Google: Stop Worrying About the Period in Your Gmail Address – “It Doesn’t Matter”

Many of us have email addresses with a period between our first and last name. And as responsible internet users, we make sure to add this period when sending out emails and giving our address to others. However, did you know that Gmail simply ignores these periods?

In fact, the Google help page contains a statement regarding the dots in which they claim that you can add or remove as many periods as you like.

For example, if your email address is, you own all the dotted versions of the address.

Nevertheless, if your workplace uses a Gmail address, avoid putting dots in the work email – the feature is only applicable to email addresses (it won't work with custom domain names and their email addresses).

Apparently, most online services are concerned about the dots used in their relevant addresses. However, Gmail and Facebook are the only few who don’t care about username dots as studied by Slate writer Will Oremus.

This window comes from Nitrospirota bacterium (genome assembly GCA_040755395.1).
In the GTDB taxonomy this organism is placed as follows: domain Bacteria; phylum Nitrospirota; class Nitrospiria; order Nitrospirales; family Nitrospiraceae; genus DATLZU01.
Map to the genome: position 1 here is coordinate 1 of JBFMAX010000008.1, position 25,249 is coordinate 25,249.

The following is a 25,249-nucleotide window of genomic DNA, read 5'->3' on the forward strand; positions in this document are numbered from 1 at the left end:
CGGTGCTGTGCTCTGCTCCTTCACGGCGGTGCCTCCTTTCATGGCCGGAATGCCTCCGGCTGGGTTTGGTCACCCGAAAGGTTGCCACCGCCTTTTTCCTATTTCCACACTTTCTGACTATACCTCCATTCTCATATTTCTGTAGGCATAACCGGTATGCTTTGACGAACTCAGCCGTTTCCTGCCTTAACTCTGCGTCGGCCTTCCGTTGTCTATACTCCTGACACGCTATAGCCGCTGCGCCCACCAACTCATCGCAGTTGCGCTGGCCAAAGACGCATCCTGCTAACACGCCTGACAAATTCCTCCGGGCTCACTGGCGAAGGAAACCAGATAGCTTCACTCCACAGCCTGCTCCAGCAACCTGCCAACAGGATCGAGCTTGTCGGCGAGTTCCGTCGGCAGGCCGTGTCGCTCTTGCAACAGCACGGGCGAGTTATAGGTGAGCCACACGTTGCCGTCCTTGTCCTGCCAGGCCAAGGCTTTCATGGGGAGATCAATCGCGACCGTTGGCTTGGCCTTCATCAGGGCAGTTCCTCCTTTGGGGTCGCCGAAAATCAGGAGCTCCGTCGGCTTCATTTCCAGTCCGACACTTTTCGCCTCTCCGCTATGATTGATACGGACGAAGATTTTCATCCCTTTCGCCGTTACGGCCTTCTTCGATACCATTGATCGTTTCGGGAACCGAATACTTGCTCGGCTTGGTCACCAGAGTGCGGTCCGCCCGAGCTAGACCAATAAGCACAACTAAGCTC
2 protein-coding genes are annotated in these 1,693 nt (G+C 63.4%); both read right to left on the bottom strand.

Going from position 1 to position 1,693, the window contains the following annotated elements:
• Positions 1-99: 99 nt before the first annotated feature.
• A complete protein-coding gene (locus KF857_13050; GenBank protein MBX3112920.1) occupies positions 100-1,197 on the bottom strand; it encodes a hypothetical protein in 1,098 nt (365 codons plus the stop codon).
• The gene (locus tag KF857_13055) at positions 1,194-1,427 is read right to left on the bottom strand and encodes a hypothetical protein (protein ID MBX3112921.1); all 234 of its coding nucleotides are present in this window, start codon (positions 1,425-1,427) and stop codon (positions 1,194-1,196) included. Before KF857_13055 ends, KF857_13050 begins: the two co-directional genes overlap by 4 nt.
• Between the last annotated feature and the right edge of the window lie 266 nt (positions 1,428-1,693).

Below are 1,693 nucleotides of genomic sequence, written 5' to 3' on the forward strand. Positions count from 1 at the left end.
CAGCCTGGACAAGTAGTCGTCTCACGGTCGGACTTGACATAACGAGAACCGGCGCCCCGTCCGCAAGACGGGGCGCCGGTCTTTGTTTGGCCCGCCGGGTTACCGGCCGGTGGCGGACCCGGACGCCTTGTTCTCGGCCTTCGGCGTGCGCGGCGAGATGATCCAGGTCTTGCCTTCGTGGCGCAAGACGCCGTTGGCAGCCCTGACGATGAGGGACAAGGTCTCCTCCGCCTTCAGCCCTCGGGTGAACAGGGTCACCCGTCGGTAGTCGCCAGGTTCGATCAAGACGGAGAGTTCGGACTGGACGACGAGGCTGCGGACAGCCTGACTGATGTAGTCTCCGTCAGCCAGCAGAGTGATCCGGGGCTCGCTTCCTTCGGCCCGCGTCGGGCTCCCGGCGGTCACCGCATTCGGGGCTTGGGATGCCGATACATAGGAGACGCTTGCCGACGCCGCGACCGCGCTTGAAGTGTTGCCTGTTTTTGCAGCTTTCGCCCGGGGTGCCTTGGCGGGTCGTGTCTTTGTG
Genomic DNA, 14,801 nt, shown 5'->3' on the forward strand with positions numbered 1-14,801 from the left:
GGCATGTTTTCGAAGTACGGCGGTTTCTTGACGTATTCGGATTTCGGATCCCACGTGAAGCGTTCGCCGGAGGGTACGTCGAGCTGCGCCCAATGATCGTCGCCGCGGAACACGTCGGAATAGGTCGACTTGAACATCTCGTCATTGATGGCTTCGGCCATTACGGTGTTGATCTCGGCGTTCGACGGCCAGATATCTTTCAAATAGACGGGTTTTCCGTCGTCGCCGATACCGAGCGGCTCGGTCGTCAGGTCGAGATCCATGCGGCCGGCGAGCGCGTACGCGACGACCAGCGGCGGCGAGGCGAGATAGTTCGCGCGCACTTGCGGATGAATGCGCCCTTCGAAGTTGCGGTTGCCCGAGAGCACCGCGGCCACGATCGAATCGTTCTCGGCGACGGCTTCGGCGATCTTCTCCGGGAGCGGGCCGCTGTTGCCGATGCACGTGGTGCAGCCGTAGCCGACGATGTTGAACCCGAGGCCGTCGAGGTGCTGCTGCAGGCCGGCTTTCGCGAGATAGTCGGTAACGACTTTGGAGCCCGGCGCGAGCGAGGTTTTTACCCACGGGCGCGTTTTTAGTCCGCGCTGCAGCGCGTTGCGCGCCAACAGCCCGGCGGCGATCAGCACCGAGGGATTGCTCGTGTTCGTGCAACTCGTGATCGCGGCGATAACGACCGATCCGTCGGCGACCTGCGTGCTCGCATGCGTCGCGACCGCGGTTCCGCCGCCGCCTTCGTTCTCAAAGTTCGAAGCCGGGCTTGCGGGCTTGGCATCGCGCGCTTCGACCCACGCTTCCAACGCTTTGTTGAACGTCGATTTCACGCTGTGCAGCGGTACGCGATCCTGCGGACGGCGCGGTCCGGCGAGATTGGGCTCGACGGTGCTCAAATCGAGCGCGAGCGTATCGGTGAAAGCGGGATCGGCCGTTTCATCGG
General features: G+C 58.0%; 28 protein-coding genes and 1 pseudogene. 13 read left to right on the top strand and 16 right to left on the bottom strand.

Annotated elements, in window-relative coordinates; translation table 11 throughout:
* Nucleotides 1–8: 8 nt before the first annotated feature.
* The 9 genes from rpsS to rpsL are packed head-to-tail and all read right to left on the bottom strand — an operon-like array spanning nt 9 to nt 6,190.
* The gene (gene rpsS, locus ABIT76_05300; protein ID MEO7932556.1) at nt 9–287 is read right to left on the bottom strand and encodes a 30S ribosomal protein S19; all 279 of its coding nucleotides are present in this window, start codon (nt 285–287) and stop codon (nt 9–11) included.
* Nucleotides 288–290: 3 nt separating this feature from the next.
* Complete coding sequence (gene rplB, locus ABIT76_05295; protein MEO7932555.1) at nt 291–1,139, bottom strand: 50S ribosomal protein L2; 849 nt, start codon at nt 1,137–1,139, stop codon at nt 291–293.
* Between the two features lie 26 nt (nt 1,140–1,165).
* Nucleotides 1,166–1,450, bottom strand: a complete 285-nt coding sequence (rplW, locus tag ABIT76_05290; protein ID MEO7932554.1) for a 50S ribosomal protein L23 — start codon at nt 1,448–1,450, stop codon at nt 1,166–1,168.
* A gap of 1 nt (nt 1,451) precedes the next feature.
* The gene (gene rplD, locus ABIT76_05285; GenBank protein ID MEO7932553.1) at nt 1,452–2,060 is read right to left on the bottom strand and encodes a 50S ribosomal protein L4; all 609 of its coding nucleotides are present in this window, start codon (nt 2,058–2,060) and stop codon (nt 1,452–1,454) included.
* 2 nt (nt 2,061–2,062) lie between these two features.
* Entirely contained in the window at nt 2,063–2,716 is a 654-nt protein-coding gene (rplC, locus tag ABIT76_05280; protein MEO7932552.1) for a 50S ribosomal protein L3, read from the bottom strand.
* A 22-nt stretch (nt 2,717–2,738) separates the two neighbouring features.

A secret spam address

Nevertheless, did you know that the periods in your email address could also help categorize your inbox? Since the dots provide users with an alternate email address, you can conveniently pick one and make it your defacto spam address.

Take for example the email address that is used as a primary account. However, when giving out your email address to someone who might potentially spam you, give him or her the address.

Moving on, from your Gmail settings you can create a folder/filter so all emails sent to the spam email address are saved in that folder automatically. Extra periods in an email address can also be added to sign up for a second account on a website without creating a new account.

Stop worrying about the period (AKA dot) in your Gmail address — Google says it doesn't matter

Read Next: How To Be A Gmail Power User [INFOGRAPHIC]


  1. I STRONGLY beg to differ. My email has a dot in it. All of a sudden, I started receiving emails that were meant for someone else. The email is identical to my own, except it has no dots. I get this persons emails all the time, and when I look at who the email was directed to, it's to the other email account without dots.
    I've reached out to Google a few times and have even shown them proof. They claim it's a fluke and that it's an extreme rarity, yet this happens weekly if not multiple times per week.

    I've reached out to the owner (by sending myself an email without the dot) and he replied, confirming that he did have and was actively using the email. He also had no idea that some of his emails were going to me. We're talking banking and other personal information. At one point, I received a password reset meant for him.

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